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US Tourism Industry Worries Anti-Virus Measures Will Ruin Summer


In this Wednesday, June 10, 2020, photo, a sign in Gilead, Maine, near the border with New Hampshire, warns visitors entering Maine that they are required to quarantine for 14 days. Residents of New Hampshire and Vermont are exempt. (AP Photo/Robert F. Bu
US Tourism Industry Worries Anti-Virus Measures Will Ruin Summer
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Many Americans have been staying close to home since the start of the coronavirus health crisis. Those interested in traveling are now exploring where they can go on vacation this summer. They are discovering that such a trip may require coronavirus tests and even quarantines.

States from Maine to Hawaii are trying to balance the need to contain the virus with urging out-of-state visitors to spend money at hotels, restaurants and other businesses.

Coronavirus containment measures get little support from many in the tourism industry. They fear that visitors will choose to wait things out until they can go without worrying about violating a state-ordered quarantine or searching for a testing station for the virus.

Pauline Frommer is editorial director for Frommers.com and Frommers’ travel guidebooks. She says discretion is the better part of valor during a health crisis.

“You don’t want to die because you went on vacation,” she told The Associated Press.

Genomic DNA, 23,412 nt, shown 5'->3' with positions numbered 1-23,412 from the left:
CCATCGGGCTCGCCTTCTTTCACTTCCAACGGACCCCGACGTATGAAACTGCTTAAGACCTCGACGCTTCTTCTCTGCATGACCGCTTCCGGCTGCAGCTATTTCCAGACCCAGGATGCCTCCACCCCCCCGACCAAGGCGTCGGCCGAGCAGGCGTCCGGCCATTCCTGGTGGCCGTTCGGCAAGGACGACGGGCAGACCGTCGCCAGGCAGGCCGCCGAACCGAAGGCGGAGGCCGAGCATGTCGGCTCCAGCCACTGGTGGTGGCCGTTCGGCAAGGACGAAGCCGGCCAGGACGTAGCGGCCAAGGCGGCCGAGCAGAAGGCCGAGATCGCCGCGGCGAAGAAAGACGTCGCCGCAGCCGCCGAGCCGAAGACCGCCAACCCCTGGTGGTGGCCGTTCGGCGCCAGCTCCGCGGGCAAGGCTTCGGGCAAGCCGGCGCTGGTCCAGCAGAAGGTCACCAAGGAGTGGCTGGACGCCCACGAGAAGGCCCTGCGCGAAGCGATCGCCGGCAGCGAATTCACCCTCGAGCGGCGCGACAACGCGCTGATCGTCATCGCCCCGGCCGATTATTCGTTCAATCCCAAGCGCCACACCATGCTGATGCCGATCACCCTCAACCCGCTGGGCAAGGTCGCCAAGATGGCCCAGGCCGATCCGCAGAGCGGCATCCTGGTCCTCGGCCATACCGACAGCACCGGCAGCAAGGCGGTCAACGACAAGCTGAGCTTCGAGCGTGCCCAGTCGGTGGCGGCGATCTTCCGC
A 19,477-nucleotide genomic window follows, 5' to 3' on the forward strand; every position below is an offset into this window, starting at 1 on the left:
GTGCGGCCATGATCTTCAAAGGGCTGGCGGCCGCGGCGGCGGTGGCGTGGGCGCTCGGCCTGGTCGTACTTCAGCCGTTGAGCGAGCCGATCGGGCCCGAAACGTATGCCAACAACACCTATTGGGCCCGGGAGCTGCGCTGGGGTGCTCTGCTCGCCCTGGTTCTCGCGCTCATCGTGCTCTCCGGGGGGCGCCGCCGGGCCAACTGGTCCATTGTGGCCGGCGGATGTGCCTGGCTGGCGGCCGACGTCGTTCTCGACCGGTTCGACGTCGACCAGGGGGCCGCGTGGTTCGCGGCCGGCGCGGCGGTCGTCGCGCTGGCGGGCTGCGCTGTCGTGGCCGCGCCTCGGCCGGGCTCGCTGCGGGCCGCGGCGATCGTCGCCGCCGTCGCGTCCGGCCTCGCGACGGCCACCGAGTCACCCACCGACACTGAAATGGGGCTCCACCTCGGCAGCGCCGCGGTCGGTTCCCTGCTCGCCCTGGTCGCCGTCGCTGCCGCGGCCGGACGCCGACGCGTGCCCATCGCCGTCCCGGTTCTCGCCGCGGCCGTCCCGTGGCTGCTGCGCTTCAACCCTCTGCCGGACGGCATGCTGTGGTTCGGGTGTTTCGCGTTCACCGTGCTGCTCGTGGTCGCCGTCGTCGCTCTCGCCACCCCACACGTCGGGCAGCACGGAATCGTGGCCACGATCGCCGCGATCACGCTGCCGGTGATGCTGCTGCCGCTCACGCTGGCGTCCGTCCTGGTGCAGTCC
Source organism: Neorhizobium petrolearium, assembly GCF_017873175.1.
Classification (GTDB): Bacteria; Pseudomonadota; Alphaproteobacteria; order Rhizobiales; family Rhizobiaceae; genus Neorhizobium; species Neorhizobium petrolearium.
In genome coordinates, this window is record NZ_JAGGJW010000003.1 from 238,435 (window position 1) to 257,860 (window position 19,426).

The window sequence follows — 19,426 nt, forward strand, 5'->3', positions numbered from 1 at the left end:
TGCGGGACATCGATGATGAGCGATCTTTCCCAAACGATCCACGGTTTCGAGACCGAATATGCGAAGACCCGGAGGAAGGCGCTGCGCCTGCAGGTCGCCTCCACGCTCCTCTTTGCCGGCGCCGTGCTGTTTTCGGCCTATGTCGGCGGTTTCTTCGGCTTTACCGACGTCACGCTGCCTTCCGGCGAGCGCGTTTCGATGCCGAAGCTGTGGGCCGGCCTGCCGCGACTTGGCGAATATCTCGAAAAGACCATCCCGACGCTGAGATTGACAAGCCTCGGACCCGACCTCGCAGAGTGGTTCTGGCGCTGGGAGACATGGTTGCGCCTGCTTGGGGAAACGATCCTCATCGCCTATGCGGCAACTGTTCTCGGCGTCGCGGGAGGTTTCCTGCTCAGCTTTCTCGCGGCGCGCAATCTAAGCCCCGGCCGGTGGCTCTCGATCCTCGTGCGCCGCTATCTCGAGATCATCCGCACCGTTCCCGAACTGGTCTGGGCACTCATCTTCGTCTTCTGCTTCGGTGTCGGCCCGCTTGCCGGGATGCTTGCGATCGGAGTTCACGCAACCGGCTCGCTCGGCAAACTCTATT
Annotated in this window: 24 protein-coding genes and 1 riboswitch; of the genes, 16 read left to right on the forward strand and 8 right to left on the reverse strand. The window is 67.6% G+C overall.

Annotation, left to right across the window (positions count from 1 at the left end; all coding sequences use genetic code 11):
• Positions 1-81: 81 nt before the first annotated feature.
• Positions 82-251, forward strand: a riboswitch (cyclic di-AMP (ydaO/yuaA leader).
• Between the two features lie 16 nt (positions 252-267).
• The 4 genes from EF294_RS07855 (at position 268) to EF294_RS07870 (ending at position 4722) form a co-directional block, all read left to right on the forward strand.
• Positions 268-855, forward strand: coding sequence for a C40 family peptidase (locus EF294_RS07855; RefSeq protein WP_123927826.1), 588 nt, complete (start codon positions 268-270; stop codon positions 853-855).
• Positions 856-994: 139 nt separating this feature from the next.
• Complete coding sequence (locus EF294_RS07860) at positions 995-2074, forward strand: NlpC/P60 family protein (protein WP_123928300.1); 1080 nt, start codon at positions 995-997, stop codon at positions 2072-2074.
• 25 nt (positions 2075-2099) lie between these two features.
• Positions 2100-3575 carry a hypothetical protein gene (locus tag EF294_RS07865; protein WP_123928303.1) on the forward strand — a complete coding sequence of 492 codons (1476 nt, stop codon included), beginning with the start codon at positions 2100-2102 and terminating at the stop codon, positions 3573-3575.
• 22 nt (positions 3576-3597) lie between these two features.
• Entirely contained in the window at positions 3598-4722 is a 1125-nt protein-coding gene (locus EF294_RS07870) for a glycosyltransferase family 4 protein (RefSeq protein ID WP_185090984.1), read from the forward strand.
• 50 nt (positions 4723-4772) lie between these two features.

In this photo taken May 13, 2020 in Honolulu, people are in the water at a Waikiki beach. A group of people are helping track down violators of a 14-day quarantine on travelers arriving to Hawaii. (AP Photo/Jennifer Sinco Kelleher)
In this photo taken May 13, 2020 in Honolulu, people are in the water at a Waikiki beach. A group of people are helping track down violators of a 14-day quarantine on travelers arriving to Hawaii. (AP Photo/Jennifer Sinco Kelleher)


Some states like Hawaii require quarantines for out-of-state visitors. Maine, Alaska and Vermont have some version of a test requirement.

In Maine, a state that calls itself “Vacationland,” Governor Janet Mills provided an alternative to the 14-day quarantine. Visitors are welcome if they can show that they have been tested within 72 hours of arrival and are not carrying the virus.

Operators of hotels and restaurants say the governor’s measure falls short of what is needed to bring in tourists and save their summer season.

“We don’t think visitors are going to jump through hoops like that,” said Steve Hewins from HospitalityMaine, the state’s tourism trade group. He worries that visitors will just go somewhere else.

Hawaii Governor David Ige extended his state’s required two-week quarantine for all arriving travelers. However, state officials are trying to develop a process that could let some travelers return.

Florida has recently reported an increase in coronavirus cases. The state requires a quarantine for visitors from New Jersey, New York and Connecticut. Those states have had some of the highest infection rates during the early days of the health crisis. New York officials now say they are considering requiring Florida visitors to quarantine.